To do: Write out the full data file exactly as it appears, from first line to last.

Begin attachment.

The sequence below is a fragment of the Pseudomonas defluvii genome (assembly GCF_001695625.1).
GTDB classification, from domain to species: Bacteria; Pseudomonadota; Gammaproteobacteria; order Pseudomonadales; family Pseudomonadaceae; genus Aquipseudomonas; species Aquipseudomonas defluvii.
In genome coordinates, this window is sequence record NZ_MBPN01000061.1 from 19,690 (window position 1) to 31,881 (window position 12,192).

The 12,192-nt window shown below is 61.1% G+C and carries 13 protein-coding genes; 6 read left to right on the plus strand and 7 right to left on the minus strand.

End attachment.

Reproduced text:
The sequence below is a fragment of the Pseudomonas defluvii genome (assembly GCF_001695625.1).
GTDB classification, from domain to species: Bacteria; Pseudomonadota; Gammaproteobacteria; order Pseudomonadales; family Pseudomonadaceae; genus Aquipseudomonas; species Aquipseudomonas defluvii.
In genome coordinates, this window is sequence record NZ_MBPN01000061.1 from 19,690 (window position 1) to 31,881 (window position 12,192).

The 12,192-nt window shown below is 61.1% G+C and carries 13 protein-coding genes; 6 read left to right on the plus strand and 7 right to left on the minus strand.